them to pieces of about by 3 inches. Calcium hydroxide or oxide is
added before, during, or after cutting. This causes some desirable
chemical changes in the pectins and peel, resulting in release of the
bound liquids.

Pressing reduces the moisture to 65% to 75%. Drying takes place
in rotating drums as developed at Suni-Citrus Products Corpora-
tion (4) then dust is removed, and the remainder is separated into
pulp or meal. Most of the meal is pelleted and added to the pulp.
These hard conventional pellets, which often are mixed in small quan-
tities in conventional pulp, are not to be confused with pelleted citrus
pulp consisting of whole pieces which are compressed tightly but
never ground.
Chemists at Pasco Cooperative converted the press juice to
molasses about 1943. This product was investigated at the Universi-
ty of Florida, and its use as a new feedstuff was described in 1946 (2).
Often 20% to 50% of molasses is incorporated with the pulp. It
darkens the color somewhat and increases the content of soluble car-
bohydrates, with corresponding percentage decreases in fat, fiber and
Citrus molasses also serves as a substrate for fermentation in the
beverage-alcohol industry. The remaining distillery waste can be con-
densed to a very acceptable feedstuff high in pentose sugars and,
because of yeast used for fermentation, high in good quality protein.
The distillers solubles so produced may be incorporated into citrus
pulp, just as is whole molasses, or they can serve directly as an ingre-
dient of feed mixtures.
Citrus pulp usually is used as a source of energy because of its com-
position, as shown in Table 1. Fat and protein of citrus pulp vary with
the seed content, which ranges from 1.0% to 17.7% depending upon
the variety of fruit (9). The seeds are used efficiently (1). In fact, all
parts are utilized well (21), yet reports from the field persistently sug-
gest a limit to the use of citrus pulp, although there has been little
agreement on just what the limit is. This need for more precise infor-
mation prompted the following series of experiments in which each
succeeding one was based on previous results.

The investigations began with determinations of how citrus pulp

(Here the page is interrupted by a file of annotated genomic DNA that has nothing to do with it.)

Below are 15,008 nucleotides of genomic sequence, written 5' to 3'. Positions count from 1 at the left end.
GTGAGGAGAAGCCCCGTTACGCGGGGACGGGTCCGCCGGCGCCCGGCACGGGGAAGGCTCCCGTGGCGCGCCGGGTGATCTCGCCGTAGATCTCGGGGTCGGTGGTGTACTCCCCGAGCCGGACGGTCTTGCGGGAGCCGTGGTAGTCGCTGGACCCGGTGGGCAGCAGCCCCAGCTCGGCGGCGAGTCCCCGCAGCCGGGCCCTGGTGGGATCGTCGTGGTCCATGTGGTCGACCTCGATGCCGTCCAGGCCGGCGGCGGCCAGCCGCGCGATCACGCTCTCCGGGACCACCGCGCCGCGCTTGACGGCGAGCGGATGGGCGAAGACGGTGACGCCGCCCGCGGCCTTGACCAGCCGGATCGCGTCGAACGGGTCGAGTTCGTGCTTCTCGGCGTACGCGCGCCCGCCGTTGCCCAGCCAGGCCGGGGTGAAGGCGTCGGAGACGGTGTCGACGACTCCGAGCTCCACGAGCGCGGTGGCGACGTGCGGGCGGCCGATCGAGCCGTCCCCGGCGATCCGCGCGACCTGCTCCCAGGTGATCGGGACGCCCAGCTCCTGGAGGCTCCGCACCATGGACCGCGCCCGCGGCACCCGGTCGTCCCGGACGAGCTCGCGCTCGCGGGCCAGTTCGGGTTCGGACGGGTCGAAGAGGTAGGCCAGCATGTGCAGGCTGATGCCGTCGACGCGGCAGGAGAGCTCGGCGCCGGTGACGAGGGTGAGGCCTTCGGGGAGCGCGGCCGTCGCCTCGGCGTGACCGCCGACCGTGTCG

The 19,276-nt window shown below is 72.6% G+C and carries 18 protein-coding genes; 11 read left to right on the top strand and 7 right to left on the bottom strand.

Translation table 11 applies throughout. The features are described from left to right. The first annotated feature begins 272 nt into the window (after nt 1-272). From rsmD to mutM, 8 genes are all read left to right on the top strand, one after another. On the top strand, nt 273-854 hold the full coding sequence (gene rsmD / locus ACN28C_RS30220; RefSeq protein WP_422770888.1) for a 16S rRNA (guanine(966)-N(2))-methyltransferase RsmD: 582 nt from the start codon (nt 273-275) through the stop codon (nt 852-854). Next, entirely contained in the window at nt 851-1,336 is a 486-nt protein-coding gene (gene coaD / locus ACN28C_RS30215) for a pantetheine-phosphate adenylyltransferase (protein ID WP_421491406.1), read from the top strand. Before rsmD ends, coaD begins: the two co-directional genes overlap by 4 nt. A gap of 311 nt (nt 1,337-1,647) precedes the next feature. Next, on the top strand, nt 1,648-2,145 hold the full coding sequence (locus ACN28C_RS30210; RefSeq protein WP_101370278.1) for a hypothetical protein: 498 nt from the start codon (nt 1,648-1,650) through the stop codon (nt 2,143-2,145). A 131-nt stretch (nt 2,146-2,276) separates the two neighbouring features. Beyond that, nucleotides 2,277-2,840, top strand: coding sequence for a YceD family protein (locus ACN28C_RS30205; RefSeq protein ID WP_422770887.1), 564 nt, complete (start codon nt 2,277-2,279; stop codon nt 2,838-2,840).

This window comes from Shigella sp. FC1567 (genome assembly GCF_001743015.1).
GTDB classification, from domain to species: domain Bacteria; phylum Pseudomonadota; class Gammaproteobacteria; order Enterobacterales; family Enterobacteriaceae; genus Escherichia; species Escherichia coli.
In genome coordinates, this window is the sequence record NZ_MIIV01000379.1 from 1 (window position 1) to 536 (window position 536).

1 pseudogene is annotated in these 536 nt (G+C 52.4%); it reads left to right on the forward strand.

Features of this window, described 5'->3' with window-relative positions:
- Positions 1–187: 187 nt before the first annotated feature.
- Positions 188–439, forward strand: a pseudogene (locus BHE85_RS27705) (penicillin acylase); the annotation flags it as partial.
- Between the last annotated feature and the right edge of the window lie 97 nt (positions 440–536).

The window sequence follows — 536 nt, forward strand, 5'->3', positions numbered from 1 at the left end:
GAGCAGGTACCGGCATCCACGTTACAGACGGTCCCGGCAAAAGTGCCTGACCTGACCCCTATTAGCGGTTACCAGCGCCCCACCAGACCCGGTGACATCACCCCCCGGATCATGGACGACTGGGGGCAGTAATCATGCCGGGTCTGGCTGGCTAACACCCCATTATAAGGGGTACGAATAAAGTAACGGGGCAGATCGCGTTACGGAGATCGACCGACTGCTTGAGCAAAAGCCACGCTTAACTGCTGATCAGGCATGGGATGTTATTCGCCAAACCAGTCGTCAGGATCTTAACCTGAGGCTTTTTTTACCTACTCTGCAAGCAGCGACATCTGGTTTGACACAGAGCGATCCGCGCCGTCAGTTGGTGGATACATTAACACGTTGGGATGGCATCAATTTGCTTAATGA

was used in the reticulorumen (first stomach compartment), because
this gives clues as to what one may expect in the way of animal pro-
duction responses. Subjects were rumen-fistulated steers. All diets in
the first experiment were '/ chopped alfalfa hay and 2/3 concentrates.
Citrus pulp in the concentrate portion varied from 0% to 60% (Table
2). All were fed to the limit of appetite with water offered free choice.
Digestibility was determined for dry matter, protein, and energy
by the chromic oxide method. Results are shown in Table 3.

Table 1. Average nutrient composition of dried citrus pulp (5).' b
Number of
Nutrient Analyzed Content

Moisture % 1728 8.58
Ash, % 1728 4.68
Ether extract, % 1728 3.74
Crude protein, % 1728 6.16
Crude fiber, % 1728 12.28
N.F.E., % 1728 64.56
Calcium, % 82 1.43
Phosphorus, % 82 0.11
Magnesium, % 82 0.12
Potassium, % 82 1.09
Sodium, % 82 0.096
Sulfur, % 10 0.066
Iron, ppm 35 98.72
Copper, ppm 35 6.19
Zinc, ppm 35 9.94
Manganese, ppm 35 5.70
Cobalt, ppm 10 0.073
aAnalyses were obtained by the Feed Laboratory, Division of Chemistry,
Florida Department of Agriculture, Tallahassee.
bAll mineral values are expressed on a dry matter basis.

Table 2. Air-dry composition of diets, experiment 1.
Ingredient 1 2 3 4 5
------------------------------ % ------------------------------
Cirtus pulp, dried 0 10.0 20.0 30.0 40.0
Corn, ground 32.7 22.0 11.2 0 0
Wheat bran 6.5 6.5 6.5 6.5 0
Cottonseed meal, 41%
protein 19.6 20.3 21.1 22.3 25.3
Dried brewers grain 6.5 6.5 6.5 6.5 0
Alfalfa, 17% protein 32.7 32.7 32.7 32.7 32.7
Salt .7 .7 .7 .7 .7
Defluorinated phosphate 1.3 1.3 1.3 1.3 1.3
100.0 100.0 100.0 100.0 100.0
a18% Ca, 21% P

Table 3. Digestibility of rations containing various levels of citrus
percent Treatment Means
Pulp Protein Dry matter Energy
----------------------------------------% ----------------------------------------
0 60.5 65.5 59.5
11 60.0 63.0 61.9
20 57.3 64.5 58.0
30 59.0 64.0 62.6
40 58.0 63.0 59.5

Digestibility appeared normal for high concentrate diets. Citrus
pulp had no significant effect on digestibility of the feed mixtures.
Likewise, no significant differences in rumenal acids occurred as a
function of time. Therefore, all samples from each diet were com-
bined. Mean molar percentages for. all treatments were acetic or C2,
65.9; propionic or C3, 14.8; butyric or C4, 14.4. Only traces of other
acids were observed. Acetates were somewhat high in all cases, and
there were no detectable differences due to citrus pulp level. This is
important because the acetates, or acetic acid (also referred to as C2),
are important precursors of milkfat. Thus, citrus pulp in the diet may
help keep the milk normal-even when roughage is poor in quality
and/or is supplied at a low level. It should be noted, however, that
this experiment did not include a diet which was particularly low in
It seemed possible, however, that pelleting of the pulp could affect
rumenal functions. The next experiment (21), therefore, involved the
effects of physical form of citrus pulp on fermentation patterns in the
rumen. All rations were /3 hay and 1/3 citrus pulp plus other ingre-
dients (Table 4). In diet 1 the pulp was in the conventional form.
Treatments 2, 3, and 4 involved replacing /3, %, or all conventional
pulp with pellets which were made without previous grinding.
Rumen-fistulated steers were used in each of the next two ex-
periments. There were four feeding periods in which each of eight
animals was assigned during each period to a diet which was different
from the one consumed previously by that particular animal. There
also were two replications of a 4 X 4 latin square which was balanced